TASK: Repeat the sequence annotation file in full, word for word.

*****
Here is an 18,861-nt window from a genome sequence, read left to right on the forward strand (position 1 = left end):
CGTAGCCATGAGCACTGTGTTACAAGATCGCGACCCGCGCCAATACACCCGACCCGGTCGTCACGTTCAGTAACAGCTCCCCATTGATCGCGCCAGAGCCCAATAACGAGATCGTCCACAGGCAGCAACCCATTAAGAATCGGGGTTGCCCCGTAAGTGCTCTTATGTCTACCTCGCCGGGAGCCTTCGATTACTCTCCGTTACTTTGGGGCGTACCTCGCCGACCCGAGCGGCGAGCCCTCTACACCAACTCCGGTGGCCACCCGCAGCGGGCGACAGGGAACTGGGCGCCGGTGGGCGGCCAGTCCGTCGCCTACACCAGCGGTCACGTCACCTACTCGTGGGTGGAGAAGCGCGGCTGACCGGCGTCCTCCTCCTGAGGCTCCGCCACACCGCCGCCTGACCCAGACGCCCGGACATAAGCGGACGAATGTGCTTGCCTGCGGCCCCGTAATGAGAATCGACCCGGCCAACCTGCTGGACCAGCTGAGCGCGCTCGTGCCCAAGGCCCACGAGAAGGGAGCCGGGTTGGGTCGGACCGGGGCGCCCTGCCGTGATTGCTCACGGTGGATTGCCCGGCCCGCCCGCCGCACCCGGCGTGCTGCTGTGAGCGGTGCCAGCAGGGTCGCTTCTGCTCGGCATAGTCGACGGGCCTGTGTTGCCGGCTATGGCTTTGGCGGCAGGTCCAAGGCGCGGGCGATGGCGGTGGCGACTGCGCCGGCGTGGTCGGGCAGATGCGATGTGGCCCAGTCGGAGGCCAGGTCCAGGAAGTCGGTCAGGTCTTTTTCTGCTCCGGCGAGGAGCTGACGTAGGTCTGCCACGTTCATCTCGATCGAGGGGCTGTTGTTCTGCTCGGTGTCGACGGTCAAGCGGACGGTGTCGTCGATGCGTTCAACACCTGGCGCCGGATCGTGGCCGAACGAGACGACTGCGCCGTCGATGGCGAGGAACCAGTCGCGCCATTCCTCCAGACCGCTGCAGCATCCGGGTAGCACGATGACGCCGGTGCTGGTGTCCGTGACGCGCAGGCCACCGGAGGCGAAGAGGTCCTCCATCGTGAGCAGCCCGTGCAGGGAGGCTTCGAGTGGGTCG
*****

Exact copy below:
Here is an 18,861-nt window from a genome sequence, read left to right on the forward strand (position 1 = left end):
CGTAGCCATGAGCACTGTGTTACAAGATCGCGACCCGCGCCAATACACCCGACCCGGTCGTCACGTTCAGTAACAGCTCCCCATTGATCGCGCCAGAGCCCAATAACGAGATCGTCCACAGGCAGCAACCCATTAAGAATCGGGGTTGCCCCGTAAGTGCTCTTATGTCTACCTCGCCGGGAGCCTTCGATTACTCTCCGTTACTTTGGGGCGTACCTCGCCGACCCGAGCGGCGAGCCCTCTACACCAACTCCGGTGGCCACCCGCAGCGGGCGACAGGGAACTGGGCGCCGGTGGGCGGCCAGTCCGTCGCCTACACCAGCGGTCACGTCACCTACTCGTGGGTGGAGAAGCGCGGCTGACCGGCGTCCTCCTCCTGAGGCTCCGCCACACCGCCGCCTGACCCAGACGCCCGGACATAAGCGGACGAATGTGCTTGCCTGCGGCCCCGTAATGAGAATCGACCCGGCCAACCTGCTGGACCAGCTGAGCGCGCTCGTGCCCAAGGCCCACGAGAAGGGAGCCGGGTTGGGTCGGACCGGGGCGCCCTGCCGTGATTGCTCACGGTGGATTGCCCGGCCCGCCCGCCGCACCCGGCGTGCTGCTGTGAGCGGTGCCAGCAGGGTCGCTTCTGCTCGGCATAGTCGACGGGCCTGTGTTGCCGGCTATGGCTTTGGCGGCAGGTCCAAGGCGCGGGCGATGGCGGTGGCGACTGCGCCGGCGTGGTCGGGCAGATGCGATGTGGCCCAGTCGGAGGCCAGGTCCAGGAAGTCGGTCAGGTCTTTTTCTGCTCCGGCGAGGAGCTGACGTAGGTCTGCCACGTTCATCTCGATCGAGGGGCTGTTGTTCTGCTCGGTGTCGACGGTCAAGCGGACGGTGTCGTCGATGCGTTCAACACCTGGCGCCGGATCGTGGCCGAACGAGACGACTGCGCCGTCGATGGCGAGGAACCAGTCGCGCCATTCCTCCAGACCGCTGCAGCATCCGGGTAGCACGATGACGCCGGTGCTGGTGTCCGTGACGCGCAGGCCACCGGAGGCGAAGAGGTCCTCCATCGTGAGCAGCCCGTGCAGGGAGGCTTCGAGTGGGTCG